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I have a file which contains many rows of condition strings, and I need to read that file and convert the string of logical conditions into actual code. There are several parameters, and each line of the condition checks if one or many parameters meet the specified value or contains a specified value. For example:

$parameterA = "value_1" AND ($parameterB CONTAIN "%value_2%" OR $parameterC = "value_3")

the "=", "AND", and "OR" have the meaning of "==", "&&", and "||". "%" is the wild card.

After I convert it to a code, it should look like:

if (obj.parameterA == "value_1" && (obj.parameterB.contains("value_2") || obj.parameterC == "value_3"))
     return true;
else return false;

where "obj" is an instance of some class.

I searched for other posts here, and it seems ANTLR may be a good choice. However, I have no experience with that, and not sure how difficult to use it with Java. I just want to check if there are any other good ideas before I dive into all the details of ANTLR. Thank you very much for your help!

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2  
Side note, you probably want obj.parameterA.equals("value_1") instead of ==. –  hmjd May 8 '12 at 19:41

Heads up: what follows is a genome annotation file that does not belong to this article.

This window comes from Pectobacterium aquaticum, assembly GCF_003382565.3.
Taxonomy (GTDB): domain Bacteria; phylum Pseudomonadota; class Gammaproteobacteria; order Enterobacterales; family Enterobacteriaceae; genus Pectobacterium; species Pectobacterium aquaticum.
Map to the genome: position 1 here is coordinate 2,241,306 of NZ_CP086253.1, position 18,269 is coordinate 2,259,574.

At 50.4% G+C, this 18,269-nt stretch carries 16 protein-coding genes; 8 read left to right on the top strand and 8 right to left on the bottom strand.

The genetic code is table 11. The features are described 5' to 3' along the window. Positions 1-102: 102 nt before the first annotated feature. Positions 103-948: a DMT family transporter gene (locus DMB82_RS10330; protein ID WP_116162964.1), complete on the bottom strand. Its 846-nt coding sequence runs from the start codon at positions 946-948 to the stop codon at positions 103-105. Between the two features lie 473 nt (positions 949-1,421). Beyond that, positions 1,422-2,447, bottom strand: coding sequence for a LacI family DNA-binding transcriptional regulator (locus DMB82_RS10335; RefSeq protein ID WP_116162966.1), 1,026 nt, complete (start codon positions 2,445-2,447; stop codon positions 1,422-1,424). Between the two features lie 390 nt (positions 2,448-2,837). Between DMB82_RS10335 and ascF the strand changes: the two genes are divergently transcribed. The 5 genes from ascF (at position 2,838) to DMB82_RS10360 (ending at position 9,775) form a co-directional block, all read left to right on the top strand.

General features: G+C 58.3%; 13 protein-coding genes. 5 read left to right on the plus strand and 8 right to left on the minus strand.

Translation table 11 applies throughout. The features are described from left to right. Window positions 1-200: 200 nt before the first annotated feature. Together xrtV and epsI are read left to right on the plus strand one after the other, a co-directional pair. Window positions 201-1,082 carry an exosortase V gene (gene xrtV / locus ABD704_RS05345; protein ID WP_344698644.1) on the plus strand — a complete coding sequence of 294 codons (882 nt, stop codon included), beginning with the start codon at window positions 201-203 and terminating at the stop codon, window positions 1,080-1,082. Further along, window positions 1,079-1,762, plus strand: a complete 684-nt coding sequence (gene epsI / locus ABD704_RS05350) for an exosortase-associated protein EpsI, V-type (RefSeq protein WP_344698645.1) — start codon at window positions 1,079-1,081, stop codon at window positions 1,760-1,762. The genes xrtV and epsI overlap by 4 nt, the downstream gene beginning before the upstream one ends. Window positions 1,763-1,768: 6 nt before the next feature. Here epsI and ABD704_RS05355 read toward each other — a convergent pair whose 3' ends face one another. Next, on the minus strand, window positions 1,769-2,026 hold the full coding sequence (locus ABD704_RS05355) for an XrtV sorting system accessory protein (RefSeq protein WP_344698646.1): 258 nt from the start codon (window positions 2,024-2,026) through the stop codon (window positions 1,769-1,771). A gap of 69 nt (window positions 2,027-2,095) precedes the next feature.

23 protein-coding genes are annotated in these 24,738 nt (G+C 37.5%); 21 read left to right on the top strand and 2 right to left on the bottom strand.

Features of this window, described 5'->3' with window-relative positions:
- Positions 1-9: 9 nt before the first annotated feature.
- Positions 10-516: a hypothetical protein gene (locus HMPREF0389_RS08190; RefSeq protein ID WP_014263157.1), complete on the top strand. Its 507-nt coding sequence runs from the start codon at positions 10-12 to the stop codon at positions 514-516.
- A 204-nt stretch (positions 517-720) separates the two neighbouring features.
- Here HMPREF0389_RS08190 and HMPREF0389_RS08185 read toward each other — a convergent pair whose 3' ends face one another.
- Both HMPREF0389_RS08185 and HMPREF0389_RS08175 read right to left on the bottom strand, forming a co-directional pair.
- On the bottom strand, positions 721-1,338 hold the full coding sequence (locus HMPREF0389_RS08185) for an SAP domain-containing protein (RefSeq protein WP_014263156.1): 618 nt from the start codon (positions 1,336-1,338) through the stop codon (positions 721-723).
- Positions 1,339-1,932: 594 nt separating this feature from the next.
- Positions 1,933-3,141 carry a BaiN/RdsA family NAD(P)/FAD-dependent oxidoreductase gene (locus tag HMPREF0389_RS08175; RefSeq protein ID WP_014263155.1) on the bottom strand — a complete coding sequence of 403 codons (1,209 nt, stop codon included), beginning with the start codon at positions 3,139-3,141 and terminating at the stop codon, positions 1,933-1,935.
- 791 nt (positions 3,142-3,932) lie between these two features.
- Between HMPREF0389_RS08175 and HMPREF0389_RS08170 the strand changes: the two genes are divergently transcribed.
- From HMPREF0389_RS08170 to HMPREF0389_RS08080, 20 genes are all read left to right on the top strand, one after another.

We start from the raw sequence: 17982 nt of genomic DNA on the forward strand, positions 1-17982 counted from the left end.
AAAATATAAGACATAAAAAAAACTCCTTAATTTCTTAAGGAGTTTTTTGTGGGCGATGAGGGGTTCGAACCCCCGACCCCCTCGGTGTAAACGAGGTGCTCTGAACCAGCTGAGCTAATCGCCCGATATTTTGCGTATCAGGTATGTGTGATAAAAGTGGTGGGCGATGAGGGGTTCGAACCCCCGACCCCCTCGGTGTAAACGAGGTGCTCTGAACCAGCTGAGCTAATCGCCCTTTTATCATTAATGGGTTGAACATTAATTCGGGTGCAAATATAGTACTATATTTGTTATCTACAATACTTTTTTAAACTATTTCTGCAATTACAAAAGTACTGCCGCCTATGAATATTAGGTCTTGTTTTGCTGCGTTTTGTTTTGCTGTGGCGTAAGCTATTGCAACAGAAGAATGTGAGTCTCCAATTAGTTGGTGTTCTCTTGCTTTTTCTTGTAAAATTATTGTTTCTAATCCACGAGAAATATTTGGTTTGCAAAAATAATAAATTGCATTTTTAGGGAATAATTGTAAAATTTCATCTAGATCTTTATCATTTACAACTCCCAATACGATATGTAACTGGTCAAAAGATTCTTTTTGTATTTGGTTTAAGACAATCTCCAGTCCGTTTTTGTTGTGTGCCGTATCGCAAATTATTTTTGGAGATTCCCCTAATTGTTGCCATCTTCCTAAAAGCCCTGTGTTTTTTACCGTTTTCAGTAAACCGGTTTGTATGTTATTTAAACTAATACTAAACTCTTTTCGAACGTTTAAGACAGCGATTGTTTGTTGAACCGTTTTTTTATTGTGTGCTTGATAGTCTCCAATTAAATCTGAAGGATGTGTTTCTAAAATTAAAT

the line must be as it is or can be in javascript? I ask you this because in that case you can use the built in javascript engine. –  Juan Alberto López Cavallotti May 8 '12 at 19:45
    
@hmjd : Thank you for pointing that out. I normally use C++ and I'm not good at Java. I should have mentioned that in my post. –  EXP0 May 8 '12 at 19:46
    
@JuanAlbertoLópezCavallotti : It's a text file generated by someone else. Right now, it seems the line must be as-is. I have no experience with javascript. What kind of change do I need to make to the line so that I can use javascript? Thank you. –  EXP0 May 8 '12 at 19:49
    
Acutally if you can get the line generated in javascript or apply some kind of conversion then you could evaulate it using Rhino, for more information look here mozilla.org/rhino/doc.html. –  Juan Alberto López Cavallotti May 8 '12 at 19:53

2 Answers 2

For very simple languages (such as boolean expressions), tools like ANTLR work but are really overkill. You can hand-code a parser pretty easily. See my SO answer on hand-coding a recursive descent parser.

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Actually I don't know if an existing library does this, but the classic way to evaluate an expression is to make it in two steps:

The expression you have is in infix notation, so you need to convert it to prefix notation, this is to remove the parenthesis and place the operators in front of the operands.

In the second step you evaluate the expression by using a simple recursive algorithm which in turn will also have the responsibility to resolve the variables.

One more thing, you should give the assignment operator the max priority.

I've written an open source implementation of an expression evaluator: maybe you can extend it to fit your needs.

jDTO Expression evaluator source

Hope this helps.

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